Several weeks ago as I was driving north on Interstate 5 from Oceanside, in Southern California, I was not pleased that, like all the other times I reluctantly have driven that route, cars were not moving.
Fortunately, this time I wasn’t racing to teach a class or see a client. I was driving to meet my daughter and her beau in Laguna Beach, to celebrate my 65th birthday, and I was sitting in a virtual parking lot. Not that I’m unaccustomed to that! I lived in Philadelphia for 20 years, and the Schuylkill Expressway — locals called it the Surekill Crawlway — had its share of slowdowns and not-moving at-all challenges.
Although I watch little television, I got caught up in Hell on Wheels (apt title) on Netflix. That show depicts a time over 100 years ago when we were building railroads across the country. So why, I wondered as I looked at the motionless mall of cars around me, don’t we have commuter trains all over Southern California? No one needs traffic-induced stress.
Last week, I visited Deer Park Buddhist Monastery in Escondido for one of its Sunday open houses/gatherings. Our first group activity was mindful walking, inhaling with one or more steps and exhaling with several steps. Our mission: simply to be present to our bodies, our breathing and the ground.
I was recovering from a knee injury and was concerned I wouldn’t be able to tackle the return trip up hill. But that mindfulness combined with breathing overrode any knee discomfort.
So, how can we drive with the same mindfulness? When I picked up a friend visiting from Albuerquerque at the San Diego Airport we soon found ourselves, yes, not moving. She reminded me: Breathe in and breathe out as an alternative to freaking out.
Being mindful in a parking jam can be as simple as breathing consciously.
If you are stuck in traffic in a non-moving vehicle, you can:
Thank you to my daughter, Marina Braff for being the car yoga model.
1. Inhale and shrug your shoulders to your ears (more than they might already be). Exhale as you drop your shoulders away from your ears. You don’t need to have tight shoulders to drive!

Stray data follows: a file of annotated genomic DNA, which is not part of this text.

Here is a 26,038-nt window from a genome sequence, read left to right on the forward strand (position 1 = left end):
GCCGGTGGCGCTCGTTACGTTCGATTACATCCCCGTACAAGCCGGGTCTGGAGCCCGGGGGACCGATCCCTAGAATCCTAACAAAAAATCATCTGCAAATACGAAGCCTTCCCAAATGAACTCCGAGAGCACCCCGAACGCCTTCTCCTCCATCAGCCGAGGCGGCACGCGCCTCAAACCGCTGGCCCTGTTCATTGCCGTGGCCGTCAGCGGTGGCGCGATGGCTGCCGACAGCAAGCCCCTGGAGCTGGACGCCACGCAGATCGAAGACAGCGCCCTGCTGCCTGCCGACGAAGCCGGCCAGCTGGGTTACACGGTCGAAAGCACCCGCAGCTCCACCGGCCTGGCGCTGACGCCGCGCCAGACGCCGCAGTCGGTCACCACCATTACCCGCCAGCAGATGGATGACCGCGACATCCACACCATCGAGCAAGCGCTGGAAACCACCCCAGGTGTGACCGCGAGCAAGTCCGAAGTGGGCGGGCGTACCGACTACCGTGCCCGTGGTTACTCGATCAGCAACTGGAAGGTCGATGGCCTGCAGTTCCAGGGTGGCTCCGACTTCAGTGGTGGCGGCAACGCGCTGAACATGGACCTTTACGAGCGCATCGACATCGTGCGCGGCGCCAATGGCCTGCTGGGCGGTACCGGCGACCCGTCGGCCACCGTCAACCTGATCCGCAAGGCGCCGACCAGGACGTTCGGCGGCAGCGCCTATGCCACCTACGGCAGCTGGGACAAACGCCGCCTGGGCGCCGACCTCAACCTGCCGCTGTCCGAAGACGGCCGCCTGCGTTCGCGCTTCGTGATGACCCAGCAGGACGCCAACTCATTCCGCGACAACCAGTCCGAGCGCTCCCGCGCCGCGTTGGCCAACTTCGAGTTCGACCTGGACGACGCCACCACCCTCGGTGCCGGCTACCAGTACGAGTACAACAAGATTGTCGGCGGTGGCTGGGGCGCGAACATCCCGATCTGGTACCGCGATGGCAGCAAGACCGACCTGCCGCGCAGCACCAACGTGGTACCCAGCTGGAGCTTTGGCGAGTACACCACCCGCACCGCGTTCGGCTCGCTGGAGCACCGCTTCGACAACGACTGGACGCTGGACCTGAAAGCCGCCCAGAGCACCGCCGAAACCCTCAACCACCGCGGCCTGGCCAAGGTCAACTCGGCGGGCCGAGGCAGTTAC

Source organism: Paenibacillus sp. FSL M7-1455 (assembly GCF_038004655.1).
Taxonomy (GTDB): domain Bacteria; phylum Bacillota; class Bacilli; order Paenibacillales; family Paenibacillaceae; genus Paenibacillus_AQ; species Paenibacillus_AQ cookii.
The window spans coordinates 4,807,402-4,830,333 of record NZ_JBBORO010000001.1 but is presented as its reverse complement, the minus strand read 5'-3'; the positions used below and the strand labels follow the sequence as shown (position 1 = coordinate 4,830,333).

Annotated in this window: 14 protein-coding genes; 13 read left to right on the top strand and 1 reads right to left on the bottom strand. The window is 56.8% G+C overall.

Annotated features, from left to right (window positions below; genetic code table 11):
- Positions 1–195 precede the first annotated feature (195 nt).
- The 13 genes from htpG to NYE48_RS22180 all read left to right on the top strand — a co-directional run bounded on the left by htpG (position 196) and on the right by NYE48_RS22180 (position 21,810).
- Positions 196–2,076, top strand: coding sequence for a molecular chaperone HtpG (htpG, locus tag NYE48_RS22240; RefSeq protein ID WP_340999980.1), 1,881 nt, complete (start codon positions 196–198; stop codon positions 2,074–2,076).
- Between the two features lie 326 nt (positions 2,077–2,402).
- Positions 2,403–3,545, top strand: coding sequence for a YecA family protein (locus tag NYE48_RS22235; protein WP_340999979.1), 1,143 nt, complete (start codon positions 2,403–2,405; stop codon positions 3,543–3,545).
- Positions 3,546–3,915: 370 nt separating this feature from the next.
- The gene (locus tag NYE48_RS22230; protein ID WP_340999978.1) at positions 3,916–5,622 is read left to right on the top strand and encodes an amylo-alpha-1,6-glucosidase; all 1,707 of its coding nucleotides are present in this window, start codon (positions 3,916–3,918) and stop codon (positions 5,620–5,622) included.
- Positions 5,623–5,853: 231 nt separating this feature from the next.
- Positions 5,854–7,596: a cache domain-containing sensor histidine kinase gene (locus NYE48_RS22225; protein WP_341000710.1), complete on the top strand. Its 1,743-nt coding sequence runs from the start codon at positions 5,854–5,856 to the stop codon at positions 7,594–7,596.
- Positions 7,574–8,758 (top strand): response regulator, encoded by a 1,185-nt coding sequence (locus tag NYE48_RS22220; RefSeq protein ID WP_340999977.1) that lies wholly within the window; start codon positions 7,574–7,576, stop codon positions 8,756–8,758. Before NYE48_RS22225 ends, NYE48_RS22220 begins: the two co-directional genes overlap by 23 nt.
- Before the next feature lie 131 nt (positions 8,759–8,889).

Practice Alexander Technique! Take an internal scan of your body. Determine where you are holding unnecessary tension, and let it go. As Peter Levine, Trauma Recovery Therapist says, “Trauma is in the nervous system, not in the event.”
2. Inhale. Exhale and bring your navel toward your spine. This strengthens your core and helps to center you.
3. Inhale while looking straight ahead. Exhale as you stretch neck to each side.
4. Roll one shoulder back. Roll the other shoulder back.
5. Make faces. Move or stretch in any way you can that is safe and enables you to keep your eyes on the road.
As a passenger:
Improvise with yoga, dance, lifting hand weights, whatever. Yoga poses that work well for me — when I am not the driver — include seated spinal twists, stretching to each side, arching back with hands resting on the seat, and hanging forward bend. Much of the above, though not all, may work on a train or plane, depending on seating arrangements.
6. Try some self massage for the neck, shoulders, scalp and any part of your back you can reach. This is to wake up and relax.
7. Use balls. At the base of your skull, in between your shoulder blades, at your lower back, under your thighs, under your feet. Lean or press into them to prevent tension and help with circulation.
Driving can be a meditation, but don’t let it be an out-of-body experience. Focus on the road and the other cars without letting your mind wander. Don’t be like Jackson Brown in his song, “Well I’m a-running down the road trying to loosen my load, I’ve got seven women on my mind…”
How often do our thoughts and attention wander on long drives and familiar commuting routes? Bring your thoughts back to the present. Practice mindful driving.
Years ago, when my daughter was in kindergarten at Anne Sullivan Nursery School, her teacher told me that every time she got on the highway she was amazed by how harmonious it was. Ms. Jean thought we under-appreciated that so many cars, going in the same direction, could travel without bumping and hurting each other. I think this is also a nice way to look at the world.
But that said, and traveling back to my earlier thought, let’s create more commuter trains that will improve air quality and make our trips even more harmonious. Meanwhile, try using some of these teqhniques to ease your journey.
Gwen Wendy Hammarstrom
has written a column on health and wellness for the Californian newspaper for two years, as well as a bodywork column for Awareness Magazine and freelance writing for High Country Journal in Southern California, The Murrieta Chronicle and Neighbor’s Newspaper. You can find more at her blog: www.circlesofhealingbook1.com
Current publications include: Circles of Healing, The Complete Guide to Healing with Massage and Yoga for Practitioners, Caregivers, Students and Clients.
Innerworks1@aol.com Phone: (951) 303-4508.